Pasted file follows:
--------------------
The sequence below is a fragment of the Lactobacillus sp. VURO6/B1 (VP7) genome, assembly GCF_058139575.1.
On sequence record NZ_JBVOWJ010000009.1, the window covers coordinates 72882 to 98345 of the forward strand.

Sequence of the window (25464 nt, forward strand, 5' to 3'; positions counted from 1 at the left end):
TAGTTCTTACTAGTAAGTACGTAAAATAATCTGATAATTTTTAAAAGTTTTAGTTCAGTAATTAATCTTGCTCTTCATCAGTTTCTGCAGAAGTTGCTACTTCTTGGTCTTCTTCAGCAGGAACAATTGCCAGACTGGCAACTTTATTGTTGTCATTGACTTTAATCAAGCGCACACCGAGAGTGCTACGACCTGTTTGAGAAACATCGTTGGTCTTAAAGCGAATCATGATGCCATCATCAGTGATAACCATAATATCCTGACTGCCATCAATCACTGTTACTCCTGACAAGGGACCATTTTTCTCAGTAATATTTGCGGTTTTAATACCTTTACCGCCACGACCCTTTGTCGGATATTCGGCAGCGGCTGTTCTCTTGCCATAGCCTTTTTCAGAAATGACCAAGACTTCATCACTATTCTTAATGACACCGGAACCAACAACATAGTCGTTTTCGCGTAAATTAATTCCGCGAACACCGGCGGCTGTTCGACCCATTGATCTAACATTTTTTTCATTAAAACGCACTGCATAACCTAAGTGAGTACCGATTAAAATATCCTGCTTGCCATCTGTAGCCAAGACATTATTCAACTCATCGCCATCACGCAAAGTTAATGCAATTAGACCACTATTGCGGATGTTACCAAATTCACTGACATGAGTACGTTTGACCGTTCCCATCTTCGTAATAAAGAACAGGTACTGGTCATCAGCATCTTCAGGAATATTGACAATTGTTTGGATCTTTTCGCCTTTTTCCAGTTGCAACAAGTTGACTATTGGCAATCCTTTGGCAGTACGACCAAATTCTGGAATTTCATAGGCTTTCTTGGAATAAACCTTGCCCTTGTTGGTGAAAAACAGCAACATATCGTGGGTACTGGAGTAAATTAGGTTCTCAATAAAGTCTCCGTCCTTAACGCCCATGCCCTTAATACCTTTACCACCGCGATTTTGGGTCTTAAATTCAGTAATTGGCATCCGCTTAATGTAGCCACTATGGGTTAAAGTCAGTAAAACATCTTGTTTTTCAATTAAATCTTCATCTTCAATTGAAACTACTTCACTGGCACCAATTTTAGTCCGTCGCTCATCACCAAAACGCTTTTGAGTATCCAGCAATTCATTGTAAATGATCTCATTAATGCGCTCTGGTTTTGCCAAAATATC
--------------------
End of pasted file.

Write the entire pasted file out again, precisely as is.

The sequence below is a fragment of the Lactobacillus sp. VURO6/B1 (VP7) genome, assembly GCF_058139575.1.
On sequence record NZ_JBVOWJ010000009.1, the window covers coordinates 72882 to 98345 of the forward strand.

Sequence of the window (25464 nt, forward strand, 5' to 3'; positions counted from 1 at the left end):
TAGTTCTTACTAGTAAGTACGTAAAATAATCTGATAATTTTTAAAAGTTTTAGTTCAGTAATTAATCTTGCTCTTCATCAGTTTCTGCAGAAGTTGCTACTTCTTGGTCTTCTTCAGCAGGAACAATTGCCAGACTGGCAACTTTATTGTTGTCATTGACTTTAATCAAGCGCACACCGAGAGTGCTACGACCTGTTTGAGAAACATCGTTGGTCTTAAAGCGAATCATGATGCCATCATCAGTGATAACCATAATATCCTGACTGCCATCAATCACTGTTACTCCTGACAAGGGACCATTTTTCTCAGTAATATTTGCGGTTTTAATACCTTTACCGCCACGACCCTTTGTCGGATATTCGGCAGCGGCTGTTCTCTTGCCATAGCCTTTTTCAGAAATGACCAAGACTTCATCACTATTCTTAATGACACCGGAACCAACAACATAGTCGTTTTCGCGTAAATTAATTCCGCGAACACCGGCGGCTGTTCGACCCATTGATCTAACATTTTTTTCATTAAAACGCACTGCATAACCTAAGTGAGTACCGATTAAAATATCCTGCTTGCCATCTGTAGCCAAGACATTATTCAACTCATCGCCATCACGCAAAGTTAATGCAATTAGACCACTATTGCGGATGTTACCAAATTCACTGACATGAGTACGTTTGACCGTTCCCATCTTCGTAATAAAGAACAGGTACTGGTCATCAGCATCTTCAGGAATATTGACAATTGTTTGGATCTTTTCGCCTTTTTCCAGTTGCAACAAGTTGACTATTGGCAATCCTTTGGCAGTACGACCAAATTCTGGAATTTCATAGGCTTTCTTGGAATAAACCTTGCCCTTGTTGGTGAAAAACAGCAACATATCGTGGGTACTGGAGTAAATTAGGTTCTCAATAAAGTCTCCGTCCTTAACGCCCATGCCCTTAATACCTTTACCACCGCGATTTTGGGTCTTAAATTCAGTAATTGGCATCCGCTTAATGTAGCCACTATGGGTTAAAGTCAGTAAAACATCTTGTTTTTCAATTAAATCTTCATCTTCAATTGAAACTACTTCACTGGCACCAATTTTAGTCCGTCGCTCATCACCAAAACGCTTTTGAGTATCCAGCAATTCATTGTAAATGATCTCATTAATGCGCTCTGGTTTTGCCAAAATATC